Mike Bubany, of David Drown Associates, addressed the Spring Valley City Council to discuss an electric revenue bond during a special meeting on Oct. 5.

“For many months now I’ve been working with the Utilities Commission on this $6 million project. They are upgrading a substation and they are burying the lines on the north side of town,” Bubany explained. “Electric debt, unlike the debt that the City Council issues, does not carry the general obligation pledge, so when we issue electric debt we have to do a lot more stuff in the background to make the deal more palatable to the investors.”

While the Public Utilities Commission had a couple of different options to choose from for the bonding process, it determined the debt service reserve was the best option.

“A debt service reserve is basically, in addition to the project, the utilities would agree to keep a certain amount of dollars on hand at all times reserved specifically for the bond. There are some IRS tests that we have to pass to determine what that amount is and in this case it would have been around $400,000,” Bubany said. “Originally, we had planned on doing the bond issue for the capital part of the project by using our own cash for the $400,000, but as part of the process one of the things we had to decide was to do a competitive sale or negotiated sale.”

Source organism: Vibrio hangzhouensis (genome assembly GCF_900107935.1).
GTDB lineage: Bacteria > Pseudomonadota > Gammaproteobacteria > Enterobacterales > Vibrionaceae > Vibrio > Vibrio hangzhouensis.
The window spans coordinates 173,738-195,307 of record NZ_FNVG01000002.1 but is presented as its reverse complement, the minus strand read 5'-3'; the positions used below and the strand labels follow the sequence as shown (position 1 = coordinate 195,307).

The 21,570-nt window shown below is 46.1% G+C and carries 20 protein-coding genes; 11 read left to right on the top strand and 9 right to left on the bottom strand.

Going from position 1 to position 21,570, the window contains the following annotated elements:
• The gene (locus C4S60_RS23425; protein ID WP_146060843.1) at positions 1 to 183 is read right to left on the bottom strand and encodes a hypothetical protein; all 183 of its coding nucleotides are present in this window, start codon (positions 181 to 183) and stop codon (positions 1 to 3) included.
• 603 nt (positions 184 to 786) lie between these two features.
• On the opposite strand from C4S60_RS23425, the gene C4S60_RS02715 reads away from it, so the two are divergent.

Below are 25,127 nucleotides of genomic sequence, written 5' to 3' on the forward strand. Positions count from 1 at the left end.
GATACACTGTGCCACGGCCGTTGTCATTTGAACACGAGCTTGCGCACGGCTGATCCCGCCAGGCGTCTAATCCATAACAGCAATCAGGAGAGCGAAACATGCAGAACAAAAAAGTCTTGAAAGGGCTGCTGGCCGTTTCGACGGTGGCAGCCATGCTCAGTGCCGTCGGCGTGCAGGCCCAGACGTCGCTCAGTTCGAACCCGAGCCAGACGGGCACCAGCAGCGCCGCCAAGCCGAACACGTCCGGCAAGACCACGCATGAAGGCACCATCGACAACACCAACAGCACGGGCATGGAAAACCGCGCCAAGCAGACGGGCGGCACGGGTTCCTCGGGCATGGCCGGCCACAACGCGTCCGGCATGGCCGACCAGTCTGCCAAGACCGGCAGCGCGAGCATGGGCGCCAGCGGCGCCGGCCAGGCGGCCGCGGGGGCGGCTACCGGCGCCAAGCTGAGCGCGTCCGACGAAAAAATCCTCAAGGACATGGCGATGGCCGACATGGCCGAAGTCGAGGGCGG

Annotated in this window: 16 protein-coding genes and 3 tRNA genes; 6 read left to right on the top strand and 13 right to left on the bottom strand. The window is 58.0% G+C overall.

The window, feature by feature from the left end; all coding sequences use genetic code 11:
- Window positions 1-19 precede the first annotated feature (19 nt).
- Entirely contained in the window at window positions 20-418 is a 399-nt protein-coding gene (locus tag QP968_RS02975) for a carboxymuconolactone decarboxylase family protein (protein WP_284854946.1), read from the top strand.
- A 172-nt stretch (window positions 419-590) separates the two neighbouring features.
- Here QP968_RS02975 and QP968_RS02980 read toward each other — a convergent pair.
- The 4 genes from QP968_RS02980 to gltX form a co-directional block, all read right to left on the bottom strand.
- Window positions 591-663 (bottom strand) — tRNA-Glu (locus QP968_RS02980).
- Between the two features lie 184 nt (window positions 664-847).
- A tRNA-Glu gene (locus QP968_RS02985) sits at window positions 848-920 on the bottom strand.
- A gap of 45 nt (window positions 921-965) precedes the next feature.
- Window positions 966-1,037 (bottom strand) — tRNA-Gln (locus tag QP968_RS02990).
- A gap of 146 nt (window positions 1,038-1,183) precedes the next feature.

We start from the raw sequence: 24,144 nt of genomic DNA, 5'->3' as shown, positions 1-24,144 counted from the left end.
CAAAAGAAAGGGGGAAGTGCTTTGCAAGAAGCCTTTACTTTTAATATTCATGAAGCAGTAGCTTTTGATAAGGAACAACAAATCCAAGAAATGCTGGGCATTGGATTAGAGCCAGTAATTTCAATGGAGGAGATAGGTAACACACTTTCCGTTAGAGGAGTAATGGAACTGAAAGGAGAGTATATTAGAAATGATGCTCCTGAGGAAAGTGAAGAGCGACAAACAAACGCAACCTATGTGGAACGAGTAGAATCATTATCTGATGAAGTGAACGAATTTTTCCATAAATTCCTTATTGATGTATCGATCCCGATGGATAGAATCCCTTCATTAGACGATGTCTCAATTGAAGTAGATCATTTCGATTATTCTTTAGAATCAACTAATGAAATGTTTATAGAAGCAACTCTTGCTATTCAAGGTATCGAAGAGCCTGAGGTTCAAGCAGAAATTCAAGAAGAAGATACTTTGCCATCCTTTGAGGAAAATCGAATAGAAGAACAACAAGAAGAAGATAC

According to Bubany, the Public Utilities Commission members decided to go with the negotiated sale because they wanted to be able to adjust the amounts on the fly and pick the day of pricing.

Five firms were solicited for the purchase of the bonds with Robert W. Baird and Company winning the sale for $5,565,000.

“One of the things that we did yesterday was determine if we could get insurance for this deal; that would help it trade at a better rate because there is an insurance company that we pay a premium to that basically guarantees the bond,” Bubany said. “One of the extra benefits that we found in the policy is a surety bond where the insurance company will carry that debt service reserve on our behalf. So that $400,000 is freed up, so we jammed it back into the deal to buy down the amount of the bonds. What you will see is the surety bond for $38,374.32 which is the price for that and in return we’re lowering our interest expense by well over $100,000 so it is more than worth it.”

The council voted to approve the resolution for the purchase.

Other business

• City administrator Deb Zimmer reminded the council that the city’s contract with Gold Cross will expire in December. In preparation for this she asked the council members to consider adding options into the new contract in the event that they would need to hire full-time or part-time EMTs, as well as increasing call time pay for the EMTs and first responders.

While no action was taken council members agreed the options should be included, while the call pay was tabled for future review.

• Zimmer noted the city has received calls about parking due to the Public Utilities work, which has taken over a portion of the city parking lot. She stated those persons living in the affected downtown area will be offered parking permits for the south side of Washington Avenue.